If the variable
gnus-interactive-post is non-
command reads the newsgroup, subject, and distribution interactively.
The command f (
gnus-summary-followup) fills these values in
automatically from those of the selected article; thus, the article you
post will be a followup to the selected article.
Type C-c C-y (
news-reply-yank-original) to include the
original article in the text of the followup. Unless the original
article is quite short, you should edit it to keep only the particular
sentences you are directly responding to.
The command F (
the original article automatically. If you want to followup to several
articles in a single article and want to include them in it, type
F for each of them. You will be asked if a text being edited
should be erased. You should answer `n' to the question.
If the variable
gnus-novice-user is non-
confirmations will be required for composing a new article.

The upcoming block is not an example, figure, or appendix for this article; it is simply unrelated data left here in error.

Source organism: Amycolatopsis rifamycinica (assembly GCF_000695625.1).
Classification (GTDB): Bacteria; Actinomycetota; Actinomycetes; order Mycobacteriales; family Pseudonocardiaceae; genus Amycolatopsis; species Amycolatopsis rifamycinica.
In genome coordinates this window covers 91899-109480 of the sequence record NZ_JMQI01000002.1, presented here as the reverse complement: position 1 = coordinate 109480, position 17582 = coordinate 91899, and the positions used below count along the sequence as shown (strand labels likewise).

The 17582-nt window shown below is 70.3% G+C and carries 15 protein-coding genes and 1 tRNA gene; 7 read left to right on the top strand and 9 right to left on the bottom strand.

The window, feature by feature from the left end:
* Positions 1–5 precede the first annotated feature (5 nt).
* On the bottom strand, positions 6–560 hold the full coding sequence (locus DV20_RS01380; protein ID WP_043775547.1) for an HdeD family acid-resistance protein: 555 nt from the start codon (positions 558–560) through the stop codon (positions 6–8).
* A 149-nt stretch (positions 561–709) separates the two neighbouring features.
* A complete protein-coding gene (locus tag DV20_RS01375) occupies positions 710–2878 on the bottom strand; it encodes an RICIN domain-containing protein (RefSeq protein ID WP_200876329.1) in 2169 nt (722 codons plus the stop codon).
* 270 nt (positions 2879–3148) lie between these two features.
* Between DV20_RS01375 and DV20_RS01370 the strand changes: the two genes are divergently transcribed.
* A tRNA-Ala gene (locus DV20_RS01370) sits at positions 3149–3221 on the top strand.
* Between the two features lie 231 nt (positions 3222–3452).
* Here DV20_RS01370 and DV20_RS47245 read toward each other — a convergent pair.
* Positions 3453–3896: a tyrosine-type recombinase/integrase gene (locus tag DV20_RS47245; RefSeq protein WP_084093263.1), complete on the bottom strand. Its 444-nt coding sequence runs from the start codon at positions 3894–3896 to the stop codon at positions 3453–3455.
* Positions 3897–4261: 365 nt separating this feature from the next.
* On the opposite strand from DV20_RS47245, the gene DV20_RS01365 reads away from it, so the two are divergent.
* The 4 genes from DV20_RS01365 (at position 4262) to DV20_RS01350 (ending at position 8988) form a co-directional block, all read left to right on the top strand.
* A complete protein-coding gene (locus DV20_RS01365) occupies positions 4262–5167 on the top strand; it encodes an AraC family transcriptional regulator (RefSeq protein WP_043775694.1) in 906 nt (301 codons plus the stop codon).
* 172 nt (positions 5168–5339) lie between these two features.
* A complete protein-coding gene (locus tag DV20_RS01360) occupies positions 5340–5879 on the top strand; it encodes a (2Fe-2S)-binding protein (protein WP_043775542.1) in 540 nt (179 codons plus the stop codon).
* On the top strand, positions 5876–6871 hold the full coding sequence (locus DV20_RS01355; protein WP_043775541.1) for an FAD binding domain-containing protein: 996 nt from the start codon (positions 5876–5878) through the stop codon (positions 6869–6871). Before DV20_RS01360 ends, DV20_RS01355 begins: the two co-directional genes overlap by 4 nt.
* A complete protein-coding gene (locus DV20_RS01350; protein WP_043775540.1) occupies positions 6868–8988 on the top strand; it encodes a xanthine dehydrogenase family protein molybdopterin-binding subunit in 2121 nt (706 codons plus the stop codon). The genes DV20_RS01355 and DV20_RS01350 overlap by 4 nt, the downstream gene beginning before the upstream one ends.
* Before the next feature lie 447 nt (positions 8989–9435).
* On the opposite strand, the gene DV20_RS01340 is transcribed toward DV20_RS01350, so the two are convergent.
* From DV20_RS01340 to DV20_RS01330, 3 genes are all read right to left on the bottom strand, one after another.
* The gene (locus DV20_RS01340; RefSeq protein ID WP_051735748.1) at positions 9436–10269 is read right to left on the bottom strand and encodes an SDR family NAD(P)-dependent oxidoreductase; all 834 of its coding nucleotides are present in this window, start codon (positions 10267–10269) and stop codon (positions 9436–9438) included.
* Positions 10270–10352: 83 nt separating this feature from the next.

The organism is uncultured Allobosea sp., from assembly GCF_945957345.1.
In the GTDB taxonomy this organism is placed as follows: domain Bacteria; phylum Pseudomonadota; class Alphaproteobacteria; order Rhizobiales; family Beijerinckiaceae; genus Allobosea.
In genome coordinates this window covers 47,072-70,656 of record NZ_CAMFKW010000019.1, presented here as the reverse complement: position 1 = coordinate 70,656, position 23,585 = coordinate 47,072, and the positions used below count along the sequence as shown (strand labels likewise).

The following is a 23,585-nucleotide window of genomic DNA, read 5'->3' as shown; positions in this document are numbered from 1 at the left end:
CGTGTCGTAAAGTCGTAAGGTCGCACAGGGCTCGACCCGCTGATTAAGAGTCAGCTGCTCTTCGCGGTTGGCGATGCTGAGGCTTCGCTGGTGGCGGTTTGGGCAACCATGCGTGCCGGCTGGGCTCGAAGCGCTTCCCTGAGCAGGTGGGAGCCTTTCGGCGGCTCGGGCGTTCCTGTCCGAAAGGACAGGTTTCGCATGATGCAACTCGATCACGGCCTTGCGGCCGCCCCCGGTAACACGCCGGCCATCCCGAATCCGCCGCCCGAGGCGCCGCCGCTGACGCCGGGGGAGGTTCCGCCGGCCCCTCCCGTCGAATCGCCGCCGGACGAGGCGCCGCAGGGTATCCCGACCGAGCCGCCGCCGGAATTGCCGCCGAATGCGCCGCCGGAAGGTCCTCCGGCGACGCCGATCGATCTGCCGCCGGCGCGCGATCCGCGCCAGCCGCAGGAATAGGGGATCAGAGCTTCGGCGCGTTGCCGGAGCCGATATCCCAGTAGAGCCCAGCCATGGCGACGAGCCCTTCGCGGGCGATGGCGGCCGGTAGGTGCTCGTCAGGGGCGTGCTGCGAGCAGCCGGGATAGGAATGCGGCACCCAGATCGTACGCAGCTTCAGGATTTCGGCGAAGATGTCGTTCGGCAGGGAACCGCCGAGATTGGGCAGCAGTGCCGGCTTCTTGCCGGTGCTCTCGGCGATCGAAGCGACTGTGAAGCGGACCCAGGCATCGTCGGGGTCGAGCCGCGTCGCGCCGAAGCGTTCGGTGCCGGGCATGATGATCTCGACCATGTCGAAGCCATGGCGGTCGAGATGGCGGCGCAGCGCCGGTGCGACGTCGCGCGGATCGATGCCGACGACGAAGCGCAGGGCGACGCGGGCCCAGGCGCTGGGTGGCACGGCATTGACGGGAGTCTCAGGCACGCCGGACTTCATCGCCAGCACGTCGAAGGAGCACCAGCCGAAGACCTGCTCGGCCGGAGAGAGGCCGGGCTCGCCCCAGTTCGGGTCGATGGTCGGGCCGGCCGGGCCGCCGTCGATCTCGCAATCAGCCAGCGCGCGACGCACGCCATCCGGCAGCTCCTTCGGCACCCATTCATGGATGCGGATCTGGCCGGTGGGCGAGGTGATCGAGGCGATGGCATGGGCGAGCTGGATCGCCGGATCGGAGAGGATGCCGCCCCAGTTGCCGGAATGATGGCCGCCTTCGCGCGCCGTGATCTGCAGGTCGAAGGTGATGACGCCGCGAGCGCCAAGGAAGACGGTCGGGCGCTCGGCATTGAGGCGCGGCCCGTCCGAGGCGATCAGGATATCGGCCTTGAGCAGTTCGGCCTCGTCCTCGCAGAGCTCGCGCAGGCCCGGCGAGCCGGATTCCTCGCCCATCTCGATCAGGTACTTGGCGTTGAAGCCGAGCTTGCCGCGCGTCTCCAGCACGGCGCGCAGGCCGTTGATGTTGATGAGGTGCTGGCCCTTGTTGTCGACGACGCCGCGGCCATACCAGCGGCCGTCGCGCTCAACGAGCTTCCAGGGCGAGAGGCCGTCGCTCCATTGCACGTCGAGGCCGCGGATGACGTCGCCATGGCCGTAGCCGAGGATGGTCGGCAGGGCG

The major mode for composing a new article is News Mode which is
borrowed from `rnewspost.el'. Type C-h m
describe-mode) to get more help on News Mode.
Suppose you post an article and then later realize that you made a
horrible mistake. You really do not want anyone to see your article.
You want the article to be removed from any machines that it may have
reached. The command C (
intended to do this. First select the offending article as current,
then type C.
user-mail-address specifies what GNUS should use
as your mailing address. Its value is a string. If Emacs doesn't get
this right on its own, you can specify the address to use by setting
Use the command r (
gnus-summary-reply) to mail a reply to
the author of the article. Type C-c C-y to yank the text of the
article you are replying to. The command R
gnus-summary-reply-with-original) yanks the original article
See section `Mail Mode' in The GNU Emacs Manual, for information on how to finish sending the reply.
Exiting a newsgroup means going back to the Newsgroup buffer and (normally) saving the changes you have made in the status of articles.
gnus-summary-exit). This updates the startup file to indicate the changes in article status in this newsgroup.
gnus-summary-quit). The effect is to cancel all the status changes that took place while you were reading this newsgroup.
The command C-x C-s (
selects the current newsgroup again after temporary exiting the
newsgroup. If no articles remain unread, all articles in the newsgroup
will be selected. A numeric argument to the command means to select all
articles in the newsgroup.